1723: Meteorite Identification

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Meteorite Identification
Click for an actual flowchart for identifying a meteorite. My favorite part is how 'Did someone see it fall? -> Yes' points to 'NOT A METEORITE.' This is not a mistake.
Title text: Click for an actual flowchart for identifying a meteorite. My favorite part is how 'Did someone see it fall? -> Yes' points to 'NOT A METEORITE.' This is not a mistake.

Note: Clicking on the image on xkcd (click the date above the comic to go to the comic on xkcd) takes you to the (now defunct, mirror here) Meteorite or meteorwrong? Self-Test Check list flow chart at the Department of Earth and Planetary Sciences at Washington University in St. Louis. The chart is now at https://sites.wustl.edu/meteoritesite/items/self-test-check-list/


Meteorites form when a meteoroid survives entrance through the Earth's atmosphere as a meteor. Thus, they are very rare rocks that come from space, and can stem from broken asteroids, the Moon, and sometimes (very rarely) even from Mars.

The flowchart, though facetious, would actually work the vast majority of the time a person picks up a rock and believes it to be a meteorite, since any single rock one finds on the surface of the earth is almost definitely not a meteorite.

Flowcharts are often used (in xkcd) to give the inexperienced a step-by-step process to follow (see a guide to flowcharts here: 518: Flow Charts). Meteorite identification, however, is very difficult, so the brevity of this flowchart in a way pokes fun at the need for a flowchart to identify meteorites, since laypeople are not experienced enough to confirm that a rock is indeed a meteorite. A similar short flowchart as this has been used recently in 1691: Optimization, and another only two box chart was used in 1195: Flowchart.

In the title text Randall mentions that the comic image is a link to the more detailed (now defunct, mirror here) Meteorite or meteorwrong? Self-Test Check list flowchart at the Department of Earth and Planetary Sciences at Washington University in St. Louis.

The authors of those resources notes that they have received many rock samples and photos (or even personal visits) from people claiming to have discovered meteorites and thus they would likely benefit from just providing people the shortcut flowchart from Randall, as a way of saying, "leave meteorite identification to the professionals."

Randall also mentions in the title text that his favorite part of this real flowchart, which is the part where if anyone saw the "meteor" fall then it is 'NOT A METEORITE.' What he most likes about it is that this is not a mistake.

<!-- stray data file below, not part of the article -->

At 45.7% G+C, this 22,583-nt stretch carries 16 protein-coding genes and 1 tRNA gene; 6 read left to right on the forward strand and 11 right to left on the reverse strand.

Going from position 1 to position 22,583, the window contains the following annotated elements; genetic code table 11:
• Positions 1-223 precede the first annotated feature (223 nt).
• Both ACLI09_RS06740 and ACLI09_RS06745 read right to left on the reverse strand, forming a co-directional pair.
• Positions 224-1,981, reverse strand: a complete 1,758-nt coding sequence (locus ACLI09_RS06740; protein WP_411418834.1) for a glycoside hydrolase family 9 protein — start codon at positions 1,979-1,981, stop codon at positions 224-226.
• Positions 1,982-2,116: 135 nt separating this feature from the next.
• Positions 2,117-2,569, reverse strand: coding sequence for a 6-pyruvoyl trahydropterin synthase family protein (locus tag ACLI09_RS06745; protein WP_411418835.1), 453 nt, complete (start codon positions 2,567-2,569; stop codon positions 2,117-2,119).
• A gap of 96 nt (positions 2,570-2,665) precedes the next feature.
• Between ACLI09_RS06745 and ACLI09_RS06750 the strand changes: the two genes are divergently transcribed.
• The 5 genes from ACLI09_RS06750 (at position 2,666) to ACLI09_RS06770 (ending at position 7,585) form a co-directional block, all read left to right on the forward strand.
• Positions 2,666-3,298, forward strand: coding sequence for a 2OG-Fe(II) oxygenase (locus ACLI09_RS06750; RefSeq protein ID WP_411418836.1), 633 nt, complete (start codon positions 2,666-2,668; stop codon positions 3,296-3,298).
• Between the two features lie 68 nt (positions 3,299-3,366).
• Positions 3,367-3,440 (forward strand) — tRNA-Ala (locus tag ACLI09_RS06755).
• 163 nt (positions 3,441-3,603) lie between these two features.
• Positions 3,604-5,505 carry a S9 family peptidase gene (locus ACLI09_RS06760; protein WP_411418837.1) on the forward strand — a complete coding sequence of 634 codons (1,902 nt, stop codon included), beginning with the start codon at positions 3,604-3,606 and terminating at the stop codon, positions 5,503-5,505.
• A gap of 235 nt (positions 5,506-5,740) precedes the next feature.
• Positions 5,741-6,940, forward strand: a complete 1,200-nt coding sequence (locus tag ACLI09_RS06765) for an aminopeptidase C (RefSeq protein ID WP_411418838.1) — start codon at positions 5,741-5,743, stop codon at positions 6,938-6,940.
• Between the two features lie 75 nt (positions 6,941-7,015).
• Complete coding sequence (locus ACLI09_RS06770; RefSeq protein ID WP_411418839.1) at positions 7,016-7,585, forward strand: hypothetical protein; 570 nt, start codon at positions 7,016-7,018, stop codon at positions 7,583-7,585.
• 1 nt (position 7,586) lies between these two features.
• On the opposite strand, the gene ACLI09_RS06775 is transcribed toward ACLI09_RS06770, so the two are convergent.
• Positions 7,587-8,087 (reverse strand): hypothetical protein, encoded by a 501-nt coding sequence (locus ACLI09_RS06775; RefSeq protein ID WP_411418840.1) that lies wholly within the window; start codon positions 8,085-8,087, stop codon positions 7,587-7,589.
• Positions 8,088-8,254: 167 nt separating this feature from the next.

First of all the chance of actually being near a falling meteorite is exceedingly small. From the flowchart was a link to a 64 point long checklist, which basically all ends in "..., then it's not a meteorite." In point 3 is noted the following:

Since 1900, the numbers of recognized meteorite "falls" is about 690 for the whole Earth. That's 6.3 per year. Only 98 of those occurred in the US. That's less than 1 per year. Even when a meteorite is observed to fall, experienced meteorite hunters may find only a few stones when hunting dawn to dusk for a week.

Second, meteors that can be seen falling almost definitely cannot be found on the ground immediately after. Any meteor big enough to glow and be visible while falling all the way to the ground will leave a large impact crater, rather than simply sit on the ground as a rock. Smaller meteors do not fall fast enough to glow all the way to the ground. Either they will burn up completely (not leaving any meteorite) or they will be slowed down before they burn all the way up (but typically end up much smaller than the original meteoroid). After that they will stop glowing and will brake even further until they reach a terminal velocity due to air resistance. Their small size, and lack of glow, make them practically impossible to follow with the naked eye even in daylight. If a person stands close by the impact location of a meteor it may be possible to hear a swish and a thunk, from when it passes by and then hit the ground. It will then be possible to locate the meteorite, but such a falling stone could also have been dropped from an airplane or by a storm. But in some few cases people have actually heard a real meteor falling and found it afterwards. This is what happened with the 690 events mentioned above. All this is described on How to Identify a Meteorite from The Meteorite Market which is linked in point 48 in the table from Washington University. But they did not see it fall!

What Randall finds so funny about this part of the flowchart is that there are three arrows leading to the question "Did someone see it fall?", but from there only a "Yes" option is possible, and then this gives the result "Not a meteorite." This indicates that if you have found a rock that has no dark crust or regmaglypts (the options that by saying no takes the user to the question about seeing it fall), then it is not a meteorite, and then the only reason people might still believe it to be a meteorite must be because someone saw it fall and assumed it came from space (rather than more likely scenarios, such as a stone coming loose from a cliff or building, or being dropped by a bird or aircraft).

If the rock actually has those thumbprint like impressions on the surface (that scientists call regmaglypts) then the creator of the flowchart actually asks to see the rock (photo or sample). The other features that are interesting is if it has a dark thin crust (from the melting during entry), but only if it also has either regmaglypts or if it has a lighter color inside than the outer crust.

See also 1405: Meteor about how people mistake the words meteorite with meteor. The many misspellings of meteorite is mentioned in point 63 in the table.


[A caption is above a flowchart with only two boxes. The first box is a diamond shaped box with an arrow down to the next rectangular box below. Each box has a text.]
How to identify a possible meteorite:
No, it's not a meteorite.


  • In December 2012 (almost four years before this comic) a flowchart was posted under the title Meteorite identification flowchart on mindat.org a page dedicated to sharing information about minerals. (Check the attached gif file).